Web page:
SCOUT: A Modular, Multi-Mission Spacecraft Architecture for High Capability Rapid Access to Space

Award Information
Agency: Department of Defense
Branch: Defense Advanced Research Projects Agency
Contract: W31P4Q-04-C-R071
Agency Tracking Number: 02SB2-0396
Amount: $748,745.00
Phase: Phase II
Program: SBIR
Awards Year: 2004
Solicitation Year: 2002
Solicitation Topic Code: SB022-049
Solicitation Number: 2002.2
Small Business Information
20145 Ashbrook Place, Ashburn, VA, 20147
DUNS: 605603984
HUBZone Owned: N
Woman Owned: N
Socially and Economically Disadvantaged: N
Principal Investigator
 Scott McDermott
 Principal Investigator
 (703) 723-9800
Business Contact
 Mike Conley
Title: VP, Programs
Phone: (703) 723-9800
Research Institution
In this Phase II effort AeroAstro will refine and focus the rapid response, modular spacecraft architecture development, SCOUT, begun in Phase I. In Phase I AeroAstro identified several key, enabling technologies that must be matured to realize a responsive space military asset. Plug-and-Sense Connectivity - a software architecture that detects attached modules, communicates module use instructions, and identifies the physical properties, and geometric orientation of the module within the vehicle's stack. Smart Systems - utilize the vehicle's systems to aid in assembly, checkout, launch, and transition to operational status. Autonomous Operations - broad spectrum of autonomy from; self-detect, isolation, and repair of anomalies to; self-guided, goal-following on-orbit activities. Minimally Structured Spacecraft - a spacecraft structural design that is driven by on-orbit activities, not launch load requirements. This SBIR Phase II program will develop the key enabling technologies required by a rapid response spacecraft architecture. The immediate benefits to the US military space community are two-fold. First, the technologies developed in this program can be quickly realized in flight hardware, as part of a Phase III program, and a near-term rapid response spacecraft demonstration conducted. Secondly, the developed technologies, in whole or in part, can be integrated into conventional spacecraft designs to improve their performance.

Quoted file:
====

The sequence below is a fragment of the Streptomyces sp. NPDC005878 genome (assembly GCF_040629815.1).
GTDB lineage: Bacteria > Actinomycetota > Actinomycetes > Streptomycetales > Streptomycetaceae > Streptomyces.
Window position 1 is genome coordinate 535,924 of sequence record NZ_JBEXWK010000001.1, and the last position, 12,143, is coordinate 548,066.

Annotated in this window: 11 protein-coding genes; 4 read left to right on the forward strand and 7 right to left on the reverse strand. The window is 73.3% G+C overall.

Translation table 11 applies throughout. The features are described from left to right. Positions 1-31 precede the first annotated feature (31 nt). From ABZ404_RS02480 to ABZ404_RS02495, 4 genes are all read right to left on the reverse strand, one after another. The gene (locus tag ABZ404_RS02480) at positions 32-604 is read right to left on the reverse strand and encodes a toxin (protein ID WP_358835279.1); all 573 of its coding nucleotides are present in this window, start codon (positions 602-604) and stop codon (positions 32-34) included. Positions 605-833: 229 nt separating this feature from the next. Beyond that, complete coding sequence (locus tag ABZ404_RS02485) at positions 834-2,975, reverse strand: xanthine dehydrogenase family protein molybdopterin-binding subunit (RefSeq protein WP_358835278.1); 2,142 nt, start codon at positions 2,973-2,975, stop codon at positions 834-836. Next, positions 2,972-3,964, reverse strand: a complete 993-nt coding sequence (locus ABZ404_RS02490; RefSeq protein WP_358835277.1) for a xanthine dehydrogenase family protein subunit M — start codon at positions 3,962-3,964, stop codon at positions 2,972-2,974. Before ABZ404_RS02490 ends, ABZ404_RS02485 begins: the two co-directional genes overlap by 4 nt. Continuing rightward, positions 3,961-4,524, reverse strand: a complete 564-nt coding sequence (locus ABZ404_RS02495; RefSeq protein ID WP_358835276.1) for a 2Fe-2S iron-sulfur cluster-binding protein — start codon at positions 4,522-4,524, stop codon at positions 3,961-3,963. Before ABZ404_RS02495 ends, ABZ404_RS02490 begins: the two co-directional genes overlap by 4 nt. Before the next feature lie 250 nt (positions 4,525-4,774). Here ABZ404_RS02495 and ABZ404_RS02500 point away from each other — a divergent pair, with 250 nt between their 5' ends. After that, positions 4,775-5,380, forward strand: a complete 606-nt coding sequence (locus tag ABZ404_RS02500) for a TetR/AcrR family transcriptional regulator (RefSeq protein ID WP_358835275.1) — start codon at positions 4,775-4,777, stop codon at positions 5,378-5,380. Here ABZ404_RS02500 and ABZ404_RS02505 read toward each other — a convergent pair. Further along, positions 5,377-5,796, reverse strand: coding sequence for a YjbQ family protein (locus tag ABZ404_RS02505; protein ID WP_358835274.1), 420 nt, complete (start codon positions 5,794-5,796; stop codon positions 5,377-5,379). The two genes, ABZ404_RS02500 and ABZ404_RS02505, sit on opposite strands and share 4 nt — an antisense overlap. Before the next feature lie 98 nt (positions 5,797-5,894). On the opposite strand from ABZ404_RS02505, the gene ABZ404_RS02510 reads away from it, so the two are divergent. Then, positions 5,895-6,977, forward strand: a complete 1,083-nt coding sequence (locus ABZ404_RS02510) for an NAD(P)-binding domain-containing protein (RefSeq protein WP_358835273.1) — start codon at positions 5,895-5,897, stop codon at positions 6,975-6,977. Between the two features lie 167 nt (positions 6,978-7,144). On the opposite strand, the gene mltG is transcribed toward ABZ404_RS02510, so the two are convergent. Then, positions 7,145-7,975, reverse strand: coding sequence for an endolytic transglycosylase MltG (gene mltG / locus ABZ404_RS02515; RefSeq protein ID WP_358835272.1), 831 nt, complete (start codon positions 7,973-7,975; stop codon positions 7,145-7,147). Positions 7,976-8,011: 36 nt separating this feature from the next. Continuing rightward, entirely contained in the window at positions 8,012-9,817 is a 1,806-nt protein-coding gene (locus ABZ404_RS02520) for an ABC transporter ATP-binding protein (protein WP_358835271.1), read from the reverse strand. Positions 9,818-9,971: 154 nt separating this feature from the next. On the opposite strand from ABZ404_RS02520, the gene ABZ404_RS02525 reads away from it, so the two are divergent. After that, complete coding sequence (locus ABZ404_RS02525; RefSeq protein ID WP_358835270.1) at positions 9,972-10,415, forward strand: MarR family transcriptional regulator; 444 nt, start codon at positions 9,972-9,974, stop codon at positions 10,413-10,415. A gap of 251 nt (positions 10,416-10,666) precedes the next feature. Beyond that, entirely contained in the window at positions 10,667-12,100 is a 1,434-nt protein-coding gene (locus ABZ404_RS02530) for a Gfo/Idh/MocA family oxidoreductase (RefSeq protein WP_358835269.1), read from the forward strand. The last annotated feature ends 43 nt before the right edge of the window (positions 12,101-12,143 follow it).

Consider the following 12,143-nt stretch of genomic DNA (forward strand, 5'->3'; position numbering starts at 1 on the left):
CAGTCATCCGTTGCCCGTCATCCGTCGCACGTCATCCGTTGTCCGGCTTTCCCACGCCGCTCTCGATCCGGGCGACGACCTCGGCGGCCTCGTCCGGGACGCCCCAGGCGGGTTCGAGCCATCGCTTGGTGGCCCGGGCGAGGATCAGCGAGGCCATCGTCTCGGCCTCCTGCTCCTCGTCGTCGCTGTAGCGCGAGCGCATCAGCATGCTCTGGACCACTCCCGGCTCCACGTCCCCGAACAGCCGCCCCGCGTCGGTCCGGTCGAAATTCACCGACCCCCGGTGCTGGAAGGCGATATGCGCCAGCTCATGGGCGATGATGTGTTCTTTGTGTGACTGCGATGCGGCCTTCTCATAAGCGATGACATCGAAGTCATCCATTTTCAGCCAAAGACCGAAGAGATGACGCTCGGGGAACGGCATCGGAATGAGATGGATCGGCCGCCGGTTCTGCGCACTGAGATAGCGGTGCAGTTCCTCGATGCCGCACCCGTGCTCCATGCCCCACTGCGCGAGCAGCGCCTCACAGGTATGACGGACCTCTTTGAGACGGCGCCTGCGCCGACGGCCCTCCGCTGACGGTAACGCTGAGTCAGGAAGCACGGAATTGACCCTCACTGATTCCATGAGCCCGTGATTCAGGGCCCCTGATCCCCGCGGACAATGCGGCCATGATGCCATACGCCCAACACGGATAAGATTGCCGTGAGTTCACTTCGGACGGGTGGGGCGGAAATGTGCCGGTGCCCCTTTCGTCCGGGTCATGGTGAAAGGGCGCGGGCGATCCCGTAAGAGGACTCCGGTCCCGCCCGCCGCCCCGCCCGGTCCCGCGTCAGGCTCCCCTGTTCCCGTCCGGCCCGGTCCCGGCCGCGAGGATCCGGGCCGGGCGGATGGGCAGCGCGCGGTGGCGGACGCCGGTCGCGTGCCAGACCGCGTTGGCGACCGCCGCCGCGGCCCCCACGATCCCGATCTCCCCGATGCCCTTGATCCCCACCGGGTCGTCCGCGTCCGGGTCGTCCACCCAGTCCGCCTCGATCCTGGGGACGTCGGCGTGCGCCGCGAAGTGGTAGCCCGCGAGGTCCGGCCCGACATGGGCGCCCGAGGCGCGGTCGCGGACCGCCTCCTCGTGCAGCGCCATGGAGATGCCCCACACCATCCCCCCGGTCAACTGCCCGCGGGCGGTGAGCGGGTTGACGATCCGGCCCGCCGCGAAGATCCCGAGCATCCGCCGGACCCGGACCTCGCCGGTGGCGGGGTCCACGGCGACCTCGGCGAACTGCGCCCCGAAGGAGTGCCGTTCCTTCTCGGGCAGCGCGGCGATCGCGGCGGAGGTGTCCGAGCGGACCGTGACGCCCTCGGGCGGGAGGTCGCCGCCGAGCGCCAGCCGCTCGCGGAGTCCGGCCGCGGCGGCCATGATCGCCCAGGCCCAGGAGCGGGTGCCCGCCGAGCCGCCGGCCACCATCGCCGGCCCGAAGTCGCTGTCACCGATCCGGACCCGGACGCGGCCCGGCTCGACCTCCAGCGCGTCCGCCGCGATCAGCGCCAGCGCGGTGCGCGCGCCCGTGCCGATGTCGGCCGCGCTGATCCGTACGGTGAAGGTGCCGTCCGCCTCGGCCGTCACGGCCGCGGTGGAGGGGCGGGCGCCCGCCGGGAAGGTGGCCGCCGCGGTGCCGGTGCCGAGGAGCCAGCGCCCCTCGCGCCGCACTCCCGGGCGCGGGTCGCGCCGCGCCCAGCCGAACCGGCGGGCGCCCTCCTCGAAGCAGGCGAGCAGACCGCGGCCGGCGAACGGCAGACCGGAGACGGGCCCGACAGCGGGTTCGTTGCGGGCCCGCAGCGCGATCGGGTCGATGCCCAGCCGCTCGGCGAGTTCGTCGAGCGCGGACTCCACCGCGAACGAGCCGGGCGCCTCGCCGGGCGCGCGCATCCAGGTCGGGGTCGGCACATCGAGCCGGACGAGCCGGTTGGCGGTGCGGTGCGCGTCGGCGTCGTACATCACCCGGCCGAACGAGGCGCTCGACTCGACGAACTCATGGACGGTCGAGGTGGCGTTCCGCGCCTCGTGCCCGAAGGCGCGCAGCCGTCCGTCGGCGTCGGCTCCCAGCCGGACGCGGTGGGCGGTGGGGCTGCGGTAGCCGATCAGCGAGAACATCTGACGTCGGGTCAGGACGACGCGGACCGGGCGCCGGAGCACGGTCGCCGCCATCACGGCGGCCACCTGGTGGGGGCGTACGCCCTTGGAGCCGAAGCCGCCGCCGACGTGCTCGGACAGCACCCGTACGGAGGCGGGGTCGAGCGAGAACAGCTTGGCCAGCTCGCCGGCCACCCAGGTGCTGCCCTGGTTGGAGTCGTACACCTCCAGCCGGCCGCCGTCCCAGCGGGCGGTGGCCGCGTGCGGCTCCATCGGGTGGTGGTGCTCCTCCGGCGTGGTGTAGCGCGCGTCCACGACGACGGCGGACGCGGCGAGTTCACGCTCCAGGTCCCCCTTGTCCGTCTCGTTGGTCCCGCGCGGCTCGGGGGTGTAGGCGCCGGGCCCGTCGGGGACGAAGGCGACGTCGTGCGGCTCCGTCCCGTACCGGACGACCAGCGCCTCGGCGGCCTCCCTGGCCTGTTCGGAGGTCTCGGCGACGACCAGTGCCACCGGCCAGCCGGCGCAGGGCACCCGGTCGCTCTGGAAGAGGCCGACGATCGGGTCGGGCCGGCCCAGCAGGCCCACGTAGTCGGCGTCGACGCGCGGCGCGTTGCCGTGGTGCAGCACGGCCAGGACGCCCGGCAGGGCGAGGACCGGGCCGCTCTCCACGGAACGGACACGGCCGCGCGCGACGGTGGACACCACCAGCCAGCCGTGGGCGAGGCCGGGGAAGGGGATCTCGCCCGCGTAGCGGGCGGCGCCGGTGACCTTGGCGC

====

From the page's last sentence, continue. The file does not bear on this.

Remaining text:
* information listed above is at the time of submission.

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